Catalysts often function by creating an environment that spurs molecules to react, or by bringing together particles that otherwise are unlikely to come into close proximity.
In this sense, Kenyon is a catalytic reactor, attracting people who might not otherwise meet to this Hill in Ohio, and building bonds among students and among students and faculty, transforming the mind and spirit with a powerful educational experience inside and outside of the classroom. Talented students come to Gambier each year from around the world, and the bonds that are formed on this Hill speed up the process by which they reach their full potential. The institution itself endures, not completely unaffected by the changes that occur inside and outside its campus, yet evolving over time to strengthen its function.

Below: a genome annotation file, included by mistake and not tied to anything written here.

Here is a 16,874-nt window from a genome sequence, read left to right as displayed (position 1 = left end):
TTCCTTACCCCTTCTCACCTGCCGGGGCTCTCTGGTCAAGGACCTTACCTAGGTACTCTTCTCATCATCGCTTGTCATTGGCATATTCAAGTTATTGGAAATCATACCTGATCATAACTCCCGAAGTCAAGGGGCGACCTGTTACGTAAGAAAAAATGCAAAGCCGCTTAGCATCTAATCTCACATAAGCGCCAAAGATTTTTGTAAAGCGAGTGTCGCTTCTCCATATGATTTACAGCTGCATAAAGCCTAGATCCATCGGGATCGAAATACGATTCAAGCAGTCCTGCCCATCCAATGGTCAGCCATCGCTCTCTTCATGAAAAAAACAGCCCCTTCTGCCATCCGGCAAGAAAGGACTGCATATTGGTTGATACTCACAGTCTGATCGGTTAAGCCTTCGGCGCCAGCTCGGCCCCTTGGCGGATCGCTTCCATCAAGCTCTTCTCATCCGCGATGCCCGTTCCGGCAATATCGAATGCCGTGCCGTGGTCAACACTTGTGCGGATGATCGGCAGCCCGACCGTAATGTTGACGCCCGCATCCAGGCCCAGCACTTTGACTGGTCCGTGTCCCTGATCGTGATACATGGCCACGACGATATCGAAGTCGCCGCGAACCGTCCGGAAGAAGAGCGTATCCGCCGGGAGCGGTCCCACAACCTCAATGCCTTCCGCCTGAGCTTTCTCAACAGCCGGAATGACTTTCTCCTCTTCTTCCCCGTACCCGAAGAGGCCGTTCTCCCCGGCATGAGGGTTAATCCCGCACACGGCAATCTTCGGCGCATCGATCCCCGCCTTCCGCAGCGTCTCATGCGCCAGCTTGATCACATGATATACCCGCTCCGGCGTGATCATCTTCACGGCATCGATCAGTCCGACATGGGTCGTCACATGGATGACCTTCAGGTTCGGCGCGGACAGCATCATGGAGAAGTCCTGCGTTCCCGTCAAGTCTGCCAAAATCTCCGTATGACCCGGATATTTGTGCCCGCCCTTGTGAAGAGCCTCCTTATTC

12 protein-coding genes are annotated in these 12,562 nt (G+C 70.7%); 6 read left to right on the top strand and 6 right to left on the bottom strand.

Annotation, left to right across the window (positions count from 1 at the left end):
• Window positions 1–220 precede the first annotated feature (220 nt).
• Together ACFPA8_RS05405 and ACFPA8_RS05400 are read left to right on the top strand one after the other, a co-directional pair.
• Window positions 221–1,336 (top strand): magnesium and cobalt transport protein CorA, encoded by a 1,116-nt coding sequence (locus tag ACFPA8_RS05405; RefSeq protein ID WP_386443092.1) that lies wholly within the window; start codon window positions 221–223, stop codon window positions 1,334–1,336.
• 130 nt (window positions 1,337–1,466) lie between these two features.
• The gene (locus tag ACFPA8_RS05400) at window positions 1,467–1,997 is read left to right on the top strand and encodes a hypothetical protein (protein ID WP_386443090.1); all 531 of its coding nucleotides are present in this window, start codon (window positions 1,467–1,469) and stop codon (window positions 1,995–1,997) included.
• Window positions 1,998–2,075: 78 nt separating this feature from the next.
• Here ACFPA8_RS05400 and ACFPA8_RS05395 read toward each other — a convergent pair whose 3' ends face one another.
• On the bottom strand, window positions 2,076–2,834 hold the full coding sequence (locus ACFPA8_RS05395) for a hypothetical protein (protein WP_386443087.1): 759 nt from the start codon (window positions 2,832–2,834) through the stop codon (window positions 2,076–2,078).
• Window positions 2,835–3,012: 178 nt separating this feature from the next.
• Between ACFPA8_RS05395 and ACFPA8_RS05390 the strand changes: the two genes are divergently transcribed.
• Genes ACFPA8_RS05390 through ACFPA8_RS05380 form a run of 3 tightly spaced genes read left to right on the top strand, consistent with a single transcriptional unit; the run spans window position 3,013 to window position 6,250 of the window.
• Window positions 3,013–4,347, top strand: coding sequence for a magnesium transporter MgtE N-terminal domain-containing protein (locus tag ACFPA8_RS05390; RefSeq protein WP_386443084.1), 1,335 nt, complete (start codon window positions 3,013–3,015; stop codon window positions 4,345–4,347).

Catalysts do not make the molecules upon which they act comfortable. In fact, catalysis works by raising the energy of the molecule to be transformed; this is the thermodynamic equivalent of deliberately making a molecule uncomfortable, challenging it out of its resting state. Indeed, the power of a liberal arts education lies in the ability of ideas to challenge us. Texts and readings may be both inspiring and difficult, requiring students to return to them again and again. Problem sets and homework assignments puzzle and frustrate. Lectures may inspire but also put students on edge, shaking off any morning drowsiness and jolting them in new directions. Seminar discussions, artfully led by faculty, push and challenge students to examine complex problems from multiple perspectives; express their ideas clearly and forcefully in writing and speech; and critique and challenge the ideas of others. The breadth of our requirements prevent students from limiting themselves to their intellectual comfort zones; rather, by studying a range of subjects across the disciplines, from the fine arts, humanities, social sciences, and natural sciences, students are constantly challenged.